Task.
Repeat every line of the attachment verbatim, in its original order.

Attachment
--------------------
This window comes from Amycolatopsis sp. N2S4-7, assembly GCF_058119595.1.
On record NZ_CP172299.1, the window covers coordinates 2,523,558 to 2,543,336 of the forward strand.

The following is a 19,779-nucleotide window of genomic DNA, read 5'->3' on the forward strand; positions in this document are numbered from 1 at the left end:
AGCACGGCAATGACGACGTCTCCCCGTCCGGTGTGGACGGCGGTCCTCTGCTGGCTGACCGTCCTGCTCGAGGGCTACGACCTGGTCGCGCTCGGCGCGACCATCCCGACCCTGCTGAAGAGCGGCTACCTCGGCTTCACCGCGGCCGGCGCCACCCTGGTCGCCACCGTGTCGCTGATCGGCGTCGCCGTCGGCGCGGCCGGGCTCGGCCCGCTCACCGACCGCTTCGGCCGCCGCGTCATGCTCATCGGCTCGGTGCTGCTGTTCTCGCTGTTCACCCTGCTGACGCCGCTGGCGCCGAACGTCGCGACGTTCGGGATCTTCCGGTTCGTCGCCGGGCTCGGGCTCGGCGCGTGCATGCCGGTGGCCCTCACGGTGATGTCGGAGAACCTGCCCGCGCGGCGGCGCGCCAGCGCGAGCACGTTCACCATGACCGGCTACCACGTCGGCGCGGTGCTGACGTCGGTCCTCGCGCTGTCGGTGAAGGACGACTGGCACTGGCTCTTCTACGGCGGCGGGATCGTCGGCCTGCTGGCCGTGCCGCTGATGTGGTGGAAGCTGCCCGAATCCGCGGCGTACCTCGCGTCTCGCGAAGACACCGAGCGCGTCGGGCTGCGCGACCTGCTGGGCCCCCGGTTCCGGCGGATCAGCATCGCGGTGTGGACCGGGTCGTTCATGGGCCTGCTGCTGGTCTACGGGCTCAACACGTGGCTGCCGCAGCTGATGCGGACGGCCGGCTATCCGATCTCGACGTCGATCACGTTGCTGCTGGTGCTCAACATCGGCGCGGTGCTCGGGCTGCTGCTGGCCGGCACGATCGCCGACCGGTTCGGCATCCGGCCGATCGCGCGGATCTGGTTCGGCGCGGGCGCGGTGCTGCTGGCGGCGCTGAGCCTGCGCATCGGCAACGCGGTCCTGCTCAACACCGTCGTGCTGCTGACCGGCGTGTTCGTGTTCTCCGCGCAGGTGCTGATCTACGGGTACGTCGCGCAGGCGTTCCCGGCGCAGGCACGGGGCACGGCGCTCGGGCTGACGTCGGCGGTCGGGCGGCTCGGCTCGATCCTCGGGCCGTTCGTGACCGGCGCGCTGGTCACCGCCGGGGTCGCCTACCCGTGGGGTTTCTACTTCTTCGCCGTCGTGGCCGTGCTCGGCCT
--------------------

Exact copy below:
This window comes from Amycolatopsis sp. N2S4-7, assembly GCF_058119595.1.
On record NZ_CP172299.1, the window covers coordinates 2,523,558 to 2,543,336 of the forward strand.

The following is a 19,779-nucleotide window of genomic DNA, read 5'->3' on the forward strand; positions in this document are numbered from 1 at the left end:
AGCACGGCAATGACGACGTCTCCCCGTCCGGTGTGGACGGCGGTCCTCTGCTGGCTGACCGTCCTGCTCGAGGGCTACGACCTGGTCGCGCTCGGCGCGACCATCCCGACCCTGCTGAAGAGCGGCTACCTCGGCTTCACCGCGGCCGGCGCCACCCTGGTCGCCACCGTGTCGCTGATCGGCGTCGCCGTCGGCGCGGCCGGGCTCGGCCCGCTCACCGACCGCTTCGGCCGCCGCGTCATGCTCATCGGCTCGGTGCTGCTGTTCTCGCTGTTCACCCTGCTGACGCCGCTGGCGCCGAACGTCGCGACGTTCGGGATCTTCCGGTTCGTCGCCGGGCTCGGGCTCGGCGCGTGCATGCCGGTGGCCCTCACGGTGATGTCGGAGAACCTGCCCGCGCGGCGGCGCGCCAGCGCGAGCACGTTCACCATGACCGGCTACCACGTCGGCGCGGTGCTGACGTCGGTCCTCGCGCTGTCGGTGAAGGACGACTGGCACTGGCTCTTCTACGGCGGCGGGATCGTCGGCCTGCTGGCCGTGCCGCTGATGTGGTGGAAGCTGCCCGAATCCGCGGCGTACCTCGCGTCTCGCGAAGACACCGAGCGCGTCGGGCTGCGCGACCTGCTGGGCCCCCGGTTCCGGCGGATCAGCATCGCGGTGTGGACCGGGTCGTTCATGGGCCTGCTGCTGGTCTACGGGCTCAACACGTGGCTGCCGCAGCTGATGCGGACGGCCGGCTATCCGATCTCGACGTCGATCACGTTGCTGCTGGTGCTCAACATCGGCGCGGTGCTCGGGCTGCTGCTGGCCGGCACGATCGCCGACCGGTTCGGCATCCGGCCGATCGCGCGGATCTGGTTCGGCGCGGGCGCGGTGCTGCTGGCGGCGCTGAGCCTGCGCATCGGCAACGCGGTCCTGCTCAACACCGTCGTGCTGCTGACCGGCGTGTTCGTGTTCTCCGCGCAGGTGCTGATCTACGGGTACGTCGCGCAGGCGTTCCCGGCGCAGGCACGGGGCACGGCGCTCGGGCTGACGTCGGCGGTCGGGCGGCTCGGCTCGATCCTCGGGCCGTTCGTGACCGGCGCGCTGGTCACCGCCGGGGTCGCCTACCCGTGGGGTTTCTACTTCTTCGCCGTCGTGGCCGTGCTCGGCCT